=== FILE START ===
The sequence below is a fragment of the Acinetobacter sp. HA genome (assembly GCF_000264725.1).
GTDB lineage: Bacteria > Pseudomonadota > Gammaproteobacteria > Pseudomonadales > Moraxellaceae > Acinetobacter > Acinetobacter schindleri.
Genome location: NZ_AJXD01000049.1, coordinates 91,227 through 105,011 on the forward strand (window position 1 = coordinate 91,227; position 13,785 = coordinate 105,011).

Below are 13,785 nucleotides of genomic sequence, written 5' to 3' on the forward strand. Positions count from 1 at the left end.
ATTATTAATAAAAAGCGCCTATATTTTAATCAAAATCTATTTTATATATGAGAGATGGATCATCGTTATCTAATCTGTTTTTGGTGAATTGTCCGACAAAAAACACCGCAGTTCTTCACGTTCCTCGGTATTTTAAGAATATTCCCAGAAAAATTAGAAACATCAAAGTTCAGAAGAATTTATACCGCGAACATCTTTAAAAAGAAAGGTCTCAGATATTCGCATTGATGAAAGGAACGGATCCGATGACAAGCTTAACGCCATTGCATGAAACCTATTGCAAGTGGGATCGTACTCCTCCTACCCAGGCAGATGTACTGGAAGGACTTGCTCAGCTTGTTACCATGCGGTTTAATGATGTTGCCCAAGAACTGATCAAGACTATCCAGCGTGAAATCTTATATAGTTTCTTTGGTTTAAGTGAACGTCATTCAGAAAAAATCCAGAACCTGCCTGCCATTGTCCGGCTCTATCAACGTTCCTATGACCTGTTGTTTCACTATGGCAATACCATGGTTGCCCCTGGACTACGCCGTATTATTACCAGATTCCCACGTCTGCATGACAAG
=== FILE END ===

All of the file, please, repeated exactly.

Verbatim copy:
The sequence below is a fragment of the Acinetobacter sp. HA genome (assembly GCF_000264725.1).
GTDB lineage: Bacteria > Pseudomonadota > Gammaproteobacteria > Pseudomonadales > Moraxellaceae > Acinetobacter > Acinetobacter schindleri.
Genome location: NZ_AJXD01000049.1, coordinates 91,227 through 105,011 on the forward strand (window position 1 = coordinate 91,227; position 13,785 = coordinate 105,011).

Below are 13,785 nucleotides of genomic sequence, written 5' to 3' on the forward strand. Positions count from 1 at the left end.
ATTATTAATAAAAAGCGCCTATATTTTAATCAAAATCTATTTTATATATGAGAGATGGATCATCGTTATCTAATCTGTTTTTGGTGAATTGTCCGACAAAAAACACCGCAGTTCTTCACGTTCCTCGGTATTTTAAGAATATTCCCAGAAAAATTAGAAACATCAAAGTTCAGAAGAATTTATACCGCGAACATCTTTAAAAAGAAAGGTCTCAGATATTCGCATTGATGAAAGGAACGGATCCGATGACAAGCTTAACGCCATTGCATGAAACCTATTGCAAGTGGGATCGTACTCCTCCTACCCAGGCAGATGTACTGGAAGGACTTGCTCAGCTTGTTACCATGCGGTTTAATGATGTTGCCCAAGAACTGATCAAGACTATCCAGCGTGAAATCTTATATAGTTTCTTTGGTTTAAGTGAACGTCATTCAGAAAAAATCCAGAACCTGCCTGCCATTGTCCGGCTCTATCAACGTTCCTATGACCTGTTGTTTCACTATGGCAATACCATGGTTGCCCCTGGACTACGCCGTATTATTACCAGATTCCCACGTCTGCATGACAAG